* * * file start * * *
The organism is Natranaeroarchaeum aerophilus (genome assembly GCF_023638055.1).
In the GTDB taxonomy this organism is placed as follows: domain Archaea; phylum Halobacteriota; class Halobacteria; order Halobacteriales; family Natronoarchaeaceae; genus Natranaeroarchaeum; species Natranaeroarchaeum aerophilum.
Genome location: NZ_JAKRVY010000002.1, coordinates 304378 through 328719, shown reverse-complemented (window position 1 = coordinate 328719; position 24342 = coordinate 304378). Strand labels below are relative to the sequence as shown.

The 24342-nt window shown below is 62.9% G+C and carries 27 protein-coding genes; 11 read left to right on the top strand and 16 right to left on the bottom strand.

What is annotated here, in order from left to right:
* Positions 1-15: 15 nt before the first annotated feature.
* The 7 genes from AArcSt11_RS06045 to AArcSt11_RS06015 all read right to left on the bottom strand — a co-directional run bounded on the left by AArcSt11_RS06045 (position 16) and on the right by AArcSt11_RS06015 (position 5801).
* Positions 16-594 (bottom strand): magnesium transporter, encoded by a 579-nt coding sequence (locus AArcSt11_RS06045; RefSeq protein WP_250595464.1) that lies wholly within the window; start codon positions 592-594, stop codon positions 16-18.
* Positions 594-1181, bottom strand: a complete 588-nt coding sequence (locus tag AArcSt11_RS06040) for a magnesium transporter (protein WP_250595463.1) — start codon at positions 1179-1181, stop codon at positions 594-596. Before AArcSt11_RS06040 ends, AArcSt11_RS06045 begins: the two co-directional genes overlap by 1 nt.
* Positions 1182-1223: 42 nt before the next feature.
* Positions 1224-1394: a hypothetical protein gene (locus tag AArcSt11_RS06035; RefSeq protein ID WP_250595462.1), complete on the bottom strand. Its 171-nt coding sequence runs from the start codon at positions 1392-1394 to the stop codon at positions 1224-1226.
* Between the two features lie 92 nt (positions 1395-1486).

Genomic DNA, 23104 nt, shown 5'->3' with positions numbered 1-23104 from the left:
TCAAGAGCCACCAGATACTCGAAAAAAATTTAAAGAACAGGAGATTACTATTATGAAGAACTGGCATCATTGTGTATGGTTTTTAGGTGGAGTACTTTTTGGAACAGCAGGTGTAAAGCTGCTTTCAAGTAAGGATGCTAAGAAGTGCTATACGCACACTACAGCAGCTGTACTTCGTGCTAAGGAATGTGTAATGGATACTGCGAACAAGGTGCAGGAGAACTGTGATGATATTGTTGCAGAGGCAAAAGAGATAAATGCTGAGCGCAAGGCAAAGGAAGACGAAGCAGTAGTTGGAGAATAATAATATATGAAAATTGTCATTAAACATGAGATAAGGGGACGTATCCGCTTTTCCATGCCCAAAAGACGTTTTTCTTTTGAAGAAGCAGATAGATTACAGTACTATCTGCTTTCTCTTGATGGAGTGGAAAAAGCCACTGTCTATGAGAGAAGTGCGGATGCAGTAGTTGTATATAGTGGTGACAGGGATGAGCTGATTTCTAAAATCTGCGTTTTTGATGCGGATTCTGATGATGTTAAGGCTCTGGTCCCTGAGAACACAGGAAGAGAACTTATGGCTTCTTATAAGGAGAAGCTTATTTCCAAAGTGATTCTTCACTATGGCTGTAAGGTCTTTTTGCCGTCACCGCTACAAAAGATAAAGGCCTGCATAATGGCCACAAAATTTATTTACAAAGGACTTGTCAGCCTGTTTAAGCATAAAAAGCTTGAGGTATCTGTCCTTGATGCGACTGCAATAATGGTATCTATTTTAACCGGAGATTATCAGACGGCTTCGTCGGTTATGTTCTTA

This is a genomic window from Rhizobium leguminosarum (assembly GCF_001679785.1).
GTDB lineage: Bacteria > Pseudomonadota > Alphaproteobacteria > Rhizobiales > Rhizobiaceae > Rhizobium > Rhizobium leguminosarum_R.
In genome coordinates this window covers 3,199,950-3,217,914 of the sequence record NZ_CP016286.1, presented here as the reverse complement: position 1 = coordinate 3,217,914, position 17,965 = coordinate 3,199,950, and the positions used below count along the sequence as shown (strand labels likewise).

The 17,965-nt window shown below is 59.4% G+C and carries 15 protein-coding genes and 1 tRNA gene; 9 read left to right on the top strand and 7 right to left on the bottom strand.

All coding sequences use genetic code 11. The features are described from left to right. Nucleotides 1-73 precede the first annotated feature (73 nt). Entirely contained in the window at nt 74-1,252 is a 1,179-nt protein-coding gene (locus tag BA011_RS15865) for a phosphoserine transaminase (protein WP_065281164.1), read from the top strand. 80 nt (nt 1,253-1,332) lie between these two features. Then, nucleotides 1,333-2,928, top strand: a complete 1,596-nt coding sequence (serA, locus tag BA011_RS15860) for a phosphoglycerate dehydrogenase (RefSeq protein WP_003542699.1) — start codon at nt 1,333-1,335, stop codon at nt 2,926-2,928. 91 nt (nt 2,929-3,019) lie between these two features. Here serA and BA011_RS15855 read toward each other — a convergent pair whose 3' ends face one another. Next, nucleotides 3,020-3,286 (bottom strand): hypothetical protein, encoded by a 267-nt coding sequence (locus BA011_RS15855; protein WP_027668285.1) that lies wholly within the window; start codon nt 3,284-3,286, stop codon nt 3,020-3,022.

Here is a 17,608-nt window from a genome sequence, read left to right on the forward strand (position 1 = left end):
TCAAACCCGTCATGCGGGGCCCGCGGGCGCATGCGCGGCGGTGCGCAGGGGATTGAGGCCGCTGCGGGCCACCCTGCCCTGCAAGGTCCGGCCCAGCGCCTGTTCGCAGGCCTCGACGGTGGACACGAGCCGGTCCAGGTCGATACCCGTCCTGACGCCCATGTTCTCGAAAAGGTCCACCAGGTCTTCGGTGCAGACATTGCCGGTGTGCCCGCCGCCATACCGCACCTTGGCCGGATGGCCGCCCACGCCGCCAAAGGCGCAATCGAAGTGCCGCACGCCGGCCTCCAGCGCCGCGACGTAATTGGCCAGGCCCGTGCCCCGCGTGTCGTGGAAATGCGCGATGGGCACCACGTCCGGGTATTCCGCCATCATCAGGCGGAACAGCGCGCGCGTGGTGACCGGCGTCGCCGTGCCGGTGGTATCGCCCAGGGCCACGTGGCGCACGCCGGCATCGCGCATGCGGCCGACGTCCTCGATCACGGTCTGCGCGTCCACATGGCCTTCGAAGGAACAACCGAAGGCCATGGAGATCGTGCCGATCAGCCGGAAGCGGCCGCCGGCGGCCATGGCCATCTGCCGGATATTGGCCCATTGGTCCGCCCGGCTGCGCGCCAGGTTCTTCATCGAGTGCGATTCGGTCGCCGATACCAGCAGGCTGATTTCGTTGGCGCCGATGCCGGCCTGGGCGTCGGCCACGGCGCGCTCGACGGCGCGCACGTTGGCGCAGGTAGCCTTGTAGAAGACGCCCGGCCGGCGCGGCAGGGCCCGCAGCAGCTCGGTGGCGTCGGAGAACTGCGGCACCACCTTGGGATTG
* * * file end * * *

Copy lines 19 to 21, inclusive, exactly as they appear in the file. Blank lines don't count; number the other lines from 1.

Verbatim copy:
All coding sequences use genetic code 11. The features are described from left to right. Nucleotides 1-73 precede the first annotated feature (73 nt). Entirely contained in the window at nt 74-1,252 is a 1,179-nt protein-coding gene (locus tag BA011_RS15865) for a phosphoserine transaminase (protein WP_065281164.1), read from the top strand. 80 nt (nt 1,253-1,332) lie between these two features. Then, nucleotides 1,333-2,928, top strand: a complete 1,596-nt coding sequence (serA, locus tag BA011_RS15860) for a phosphoglycerate dehydrogenase (RefSeq protein WP_003542699.1) — start codon at nt 1,333-1,335, stop codon at nt 2,926-2,928. 91 nt (nt 2,929-3,019) lie between these two features. Here serA and BA011_RS15855 read toward each other — a convergent pair whose 3' ends face one another. Next, nucleotides 3,020-3,286 (bottom strand): hypothetical protein, encoded by a 267-nt coding sequence (locus BA011_RS15855; protein WP_027668285.1) that lies wholly within the window; start codon nt 3,284-3,286, stop codon nt 3,020-3,022.

Here is a 17,608-nt window from a genome sequence, read left to right on the forward strand (position 1 = left end):
TCAAACCCGTCATGCGGGGCCCGCGGGCGCATGCGCGGCGGTGCGCAGGGGATTGAGGCCGCTGCGGGCCACCCTGCCCTGCAAGGTCCGGCCCAGCGCCTGTTCGCAGGCCTCGACGGTGGACACGAGCCGGTCCAGGTCGATACCCGTCCTGACGCCCATGTTCTCGAAAAGGTCCACCAGGTCTTCGGTGCAGACATTGCCGGTGTGCCCGCCGCCATACCGCACCTTGGCCGGATGGCCGCCCACGCCGCCAAAGGCGCAATCGAAGTGCCGCACGCCGGCCTCCAGCGCCGCGACGTAATTGGCCAGGCCCGTGCCCCGCGTGTCGTGGAAATGCGCGATGGGCACCACGTCCGGGTATTCCGCCATCATCAGGCGGAACAGCGCGCGCGTGGTGACCGGCGTCGCCGTGCCGGTGGTATCGCCCAGGGCCACGTGGCGCACGCCGGCATCGCGCATGCGGCCGACGTCCTCGATCACGGTCTGCGCGTCCACATGGCCTTCGAAGGAACAACCGAAGGCCATGGAGATCGTGCCGATCAGCCGGAAGCGGCCGCCGGCGGCCATGGCCATCTGCCGGATATTGGCCCATTGGTCCGCCCGGCTGCGCGCCAGGTTCTTCATCGAGTGCGATTCGGTCGCCGATACCAGCAGGCTGATTTCGTTGGCGCCGATGCCGGCCTGGGCGTCGGCCACGGCGCGCTCGACGGCGCGCACGTTGGCGCAGGTAGCCTTGTAGAAGACGCCCGGCCGGCGCGGCAGGGCCCGCAGCAGCTCGGTGGCGTCGGAGAACTGCGGCACCACCTTGGGATTG